By Dr. Becker
According to the Los Angeles Times, thanks to a newly passed law in Mexico City, "If you plan to watch a circus in Mexico's capital, you better really like clowns and acrobats."1
Hmm. Let me just rewrite that…
"If you avoid going to the circus because you don't support the use and abuse of animals for human entertainment, soon you'll able to go under the big top again in Mexico City, because the use of animals in circuses has been banned."
There. That's better.
"A respect for living things that are not human."
In response to reports of animal abuse, Mexico City has recently joined six Mexican states -- Colima, Guerrero, Morelos, Yucatan, Chiapas, and Zacatecas – in banning the use of animals in circuses. The bill, which passed in June in a 41-0 vote by the local assembly, gives circuses one year to remove all animals from their programs. After that time, fines of up to $60,000 will be assessed.
Supporters of the bill say that despite the claim by circuses that their animals are treated humanely and even "enjoy" performing, evidence exists to the contrary. According to Global Animal:
"Circus animals are taken from their mothers at birth, forced to live in small confined spaces, and subjected to relentless training (including the inhumane use of bullhooks as torture devices in order to force elephants to perform unnatural tricks)."2
Circus performers in Mexico are of course worried the bill will put hundreds of families out of work, but animal advocates point to the huge success of shows like Cirque du Soleil, which fall loosely into the category of circuses. A Green Party legislator in Mexico City advised circuses to shift their efforts away from animal-centric acts and focus on acrobatics, magic, and comedy appropriate for children.
In a press conference, the politician who sponsored the Mexico City law described it as promoting "a respect for living beings who are not human."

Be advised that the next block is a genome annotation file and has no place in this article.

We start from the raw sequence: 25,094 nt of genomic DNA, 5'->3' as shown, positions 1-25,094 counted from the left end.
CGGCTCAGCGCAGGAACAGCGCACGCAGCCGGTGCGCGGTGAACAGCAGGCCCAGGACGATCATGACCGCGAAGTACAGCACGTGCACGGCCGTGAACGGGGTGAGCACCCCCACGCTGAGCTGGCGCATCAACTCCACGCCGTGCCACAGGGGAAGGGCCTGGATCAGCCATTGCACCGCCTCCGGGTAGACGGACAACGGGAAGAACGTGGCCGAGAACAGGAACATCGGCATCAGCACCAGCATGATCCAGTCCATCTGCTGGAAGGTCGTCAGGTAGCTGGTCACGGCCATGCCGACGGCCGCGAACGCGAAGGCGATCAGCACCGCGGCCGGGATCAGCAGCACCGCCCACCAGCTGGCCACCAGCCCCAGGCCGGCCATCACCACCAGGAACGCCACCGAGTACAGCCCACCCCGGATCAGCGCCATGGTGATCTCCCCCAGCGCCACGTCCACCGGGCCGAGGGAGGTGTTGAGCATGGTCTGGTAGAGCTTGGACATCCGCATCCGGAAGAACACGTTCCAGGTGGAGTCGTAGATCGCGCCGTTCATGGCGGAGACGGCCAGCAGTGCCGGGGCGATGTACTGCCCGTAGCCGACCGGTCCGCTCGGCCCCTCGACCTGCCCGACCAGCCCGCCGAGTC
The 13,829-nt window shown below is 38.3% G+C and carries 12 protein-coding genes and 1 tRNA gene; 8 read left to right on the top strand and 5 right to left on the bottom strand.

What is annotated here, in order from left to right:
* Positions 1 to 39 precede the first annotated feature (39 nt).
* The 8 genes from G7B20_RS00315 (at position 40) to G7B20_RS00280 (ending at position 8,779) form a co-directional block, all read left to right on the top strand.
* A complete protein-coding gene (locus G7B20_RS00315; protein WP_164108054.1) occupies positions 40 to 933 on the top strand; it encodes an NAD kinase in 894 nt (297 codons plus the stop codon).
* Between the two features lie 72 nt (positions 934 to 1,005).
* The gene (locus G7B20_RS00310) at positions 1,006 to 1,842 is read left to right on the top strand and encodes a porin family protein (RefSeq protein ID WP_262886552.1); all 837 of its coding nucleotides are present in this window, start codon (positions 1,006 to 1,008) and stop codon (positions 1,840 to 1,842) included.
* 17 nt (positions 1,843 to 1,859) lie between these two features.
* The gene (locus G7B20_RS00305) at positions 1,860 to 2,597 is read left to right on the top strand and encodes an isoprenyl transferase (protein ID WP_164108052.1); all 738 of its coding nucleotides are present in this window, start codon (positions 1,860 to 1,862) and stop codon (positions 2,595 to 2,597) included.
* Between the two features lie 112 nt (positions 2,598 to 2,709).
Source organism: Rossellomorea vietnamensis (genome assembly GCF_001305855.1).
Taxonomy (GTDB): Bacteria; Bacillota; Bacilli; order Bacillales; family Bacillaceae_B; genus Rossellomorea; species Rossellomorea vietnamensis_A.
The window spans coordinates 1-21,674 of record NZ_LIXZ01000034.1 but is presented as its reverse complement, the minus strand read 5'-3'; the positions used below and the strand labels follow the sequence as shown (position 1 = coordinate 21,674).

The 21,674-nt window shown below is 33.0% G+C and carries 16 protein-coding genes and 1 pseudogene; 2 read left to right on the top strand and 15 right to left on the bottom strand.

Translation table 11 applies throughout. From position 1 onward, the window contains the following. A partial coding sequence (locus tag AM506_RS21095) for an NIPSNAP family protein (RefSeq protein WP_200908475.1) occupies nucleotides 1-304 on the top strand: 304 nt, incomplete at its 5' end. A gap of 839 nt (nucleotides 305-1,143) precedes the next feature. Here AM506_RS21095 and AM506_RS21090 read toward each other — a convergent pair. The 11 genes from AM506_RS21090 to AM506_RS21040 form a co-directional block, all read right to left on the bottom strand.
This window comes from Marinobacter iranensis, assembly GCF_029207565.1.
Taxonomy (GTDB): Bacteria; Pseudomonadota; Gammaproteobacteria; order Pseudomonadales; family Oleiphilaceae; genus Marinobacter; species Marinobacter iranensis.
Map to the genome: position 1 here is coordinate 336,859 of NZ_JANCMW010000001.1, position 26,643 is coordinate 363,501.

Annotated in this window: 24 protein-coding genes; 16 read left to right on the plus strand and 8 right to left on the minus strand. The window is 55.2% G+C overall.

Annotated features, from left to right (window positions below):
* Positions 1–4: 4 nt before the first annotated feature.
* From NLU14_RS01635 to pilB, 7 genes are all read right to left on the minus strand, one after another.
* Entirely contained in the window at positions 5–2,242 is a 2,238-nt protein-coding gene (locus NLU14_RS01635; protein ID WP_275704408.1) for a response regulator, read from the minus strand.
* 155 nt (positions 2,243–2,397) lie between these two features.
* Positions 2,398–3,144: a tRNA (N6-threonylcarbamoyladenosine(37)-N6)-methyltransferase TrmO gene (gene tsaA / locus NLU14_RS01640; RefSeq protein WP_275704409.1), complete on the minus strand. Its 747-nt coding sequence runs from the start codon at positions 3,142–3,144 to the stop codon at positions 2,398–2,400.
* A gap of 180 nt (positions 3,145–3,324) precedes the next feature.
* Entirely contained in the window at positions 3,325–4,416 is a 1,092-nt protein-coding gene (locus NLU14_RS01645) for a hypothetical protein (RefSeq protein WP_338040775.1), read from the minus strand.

While I would like to believe all the animals currently performing with circuses will be humanely retired to wildlife sanctuaries to live out their remaining years, I doubt that will be the case for many of them. But at least there will no future generations of wild creatures relegated to the role of circus performer in Mexico City. Every small victory is encouraging.
Unfortunately, the bill passed in June only covers circuses and does not apply to water shows with dolphins, bull fighting, or the use of animals in Mexico's traditional rodeos, known as "charreadas."
Circus Animal Bans Around the Globe
According to a recently updated list compiled by Animal Defenders International (ADI), certain countries in Europe have imposed nationwide bans on the use of ALL animals (wild and domestic) in circuses, including Bosnia and Herzegovina, Cyprus, and Greece. Some EU countries have banned the use of wild, wild-born, or wild caught animals; others have local rather than nationwide bans.
In the U.K., over 200 local authorities have imposed bans on animal circuses, with about two thirds outlawing all performing animals, and the remainder banning just wild animals.
In Central and South America, the countries of Bolivia, Columbia, Costa Rica, El Salvador, Paraguay, and Peru have nationwide bans on the use of wild, and in some cases domestic animals as well.
Israel and Singapore also have nationwide bans on wild animals in circuses.
In North America, Canada has local bans in 28 municipal jurisdictions. In the U.S., 21 states have partial or full local bans on circus animals.
What You Can Do
At this point, I could provide countless horrific examples of the abuse suffered by many circus animals, but I think I'll leave it to you, if you're interested, to search for that information. Here are a few links to get you started:
Even if every performing animal used to entertain or "educate" humans was able to avoid cruel treatment, the fact is the lifestyle these poor creatures are forced to endure is in and of itself inhumane. One need only observe these animals in the wild and learn a little about their natural behaviors to understand how punishing it is to hold them captive and force them to live and perform in ways that are utterly unnatural for them.
If you feel as I do, then you probably haven't attended any sort of animal "show" in recent memory. Refusing to financially support any operation or organization that exploits animals for amusement purposes is the best way to hasten their demise.
You can also discuss your concerns and the facts you've gathered with family, friends and other acquaintances who don't see the harm in circuses, many zoos, rodeos, bull fighting, whale and dolphin attractions, etc.
If you want to do more, you can consider donating time or money to one of the many animal advocacy groups that campaign against animals in entertainment, including Born Free USA, the ASPCA, the Humane Society of the United States, Animal Defenders International, or similar organizations in and outside the U.S.